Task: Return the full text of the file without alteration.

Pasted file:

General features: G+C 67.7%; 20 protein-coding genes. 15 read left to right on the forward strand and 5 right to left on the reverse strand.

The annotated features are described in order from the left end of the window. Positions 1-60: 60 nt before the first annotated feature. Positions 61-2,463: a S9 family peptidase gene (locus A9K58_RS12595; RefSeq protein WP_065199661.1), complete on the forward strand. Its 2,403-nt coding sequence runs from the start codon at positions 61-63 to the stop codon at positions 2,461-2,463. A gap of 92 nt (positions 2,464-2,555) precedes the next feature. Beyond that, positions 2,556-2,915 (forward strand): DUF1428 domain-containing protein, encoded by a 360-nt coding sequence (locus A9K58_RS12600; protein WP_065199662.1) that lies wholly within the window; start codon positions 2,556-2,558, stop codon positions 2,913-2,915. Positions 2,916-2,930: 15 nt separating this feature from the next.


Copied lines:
General features: G+C 67.7%; 20 protein-coding genes. 15 read left to right on the forward strand and 5 right to left on the reverse strand.

The annotated features are described in order from the left end of the window. Positions 1-60: 60 nt before the first annotated feature. Positions 61-2,463: a S9 family peptidase gene (locus A9K58_RS12595; RefSeq protein WP_065199661.1), complete on the forward strand. Its 2,403-nt coding sequence runs from the start codon at positions 61-63 to the stop codon at positions 2,461-2,463. A gap of 92 nt (positions 2,464-2,555) precedes the next feature. Beyond that, positions 2,556-2,915 (forward strand): DUF1428 domain-containing protein, encoded by a 360-nt coding sequence (locus A9K58_RS12600; protein WP_065199662.1) that lies wholly within the window; start codon positions 2,556-2,558, stop codon positions 2,913-2,915. Positions 2,916-2,930: 15 nt separating this feature from the next.